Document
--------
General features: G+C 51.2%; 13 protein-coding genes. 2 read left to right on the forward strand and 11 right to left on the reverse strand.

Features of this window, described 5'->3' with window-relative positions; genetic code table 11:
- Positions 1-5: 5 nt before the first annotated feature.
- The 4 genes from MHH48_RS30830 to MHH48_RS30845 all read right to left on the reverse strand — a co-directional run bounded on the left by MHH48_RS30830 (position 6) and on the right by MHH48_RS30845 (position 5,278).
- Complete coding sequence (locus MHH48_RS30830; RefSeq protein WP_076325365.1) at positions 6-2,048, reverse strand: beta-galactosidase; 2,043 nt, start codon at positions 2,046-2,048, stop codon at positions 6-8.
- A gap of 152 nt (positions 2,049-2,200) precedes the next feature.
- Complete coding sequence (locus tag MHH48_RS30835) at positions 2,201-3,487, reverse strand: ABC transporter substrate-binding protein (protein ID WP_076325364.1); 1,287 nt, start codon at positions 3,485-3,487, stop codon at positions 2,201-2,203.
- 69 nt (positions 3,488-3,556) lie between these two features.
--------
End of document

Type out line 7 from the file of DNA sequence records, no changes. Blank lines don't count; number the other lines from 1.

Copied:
- Complete coding sequence (locus tag MHH48_RS30835) at positions 2,201-3,487, reverse strand: ABC transporter substrate-binding protein (protein ID WP_076325364.1); 1,287 nt, start codon at positions 3,485-3,487, stop codon at positions 2,201-2,203.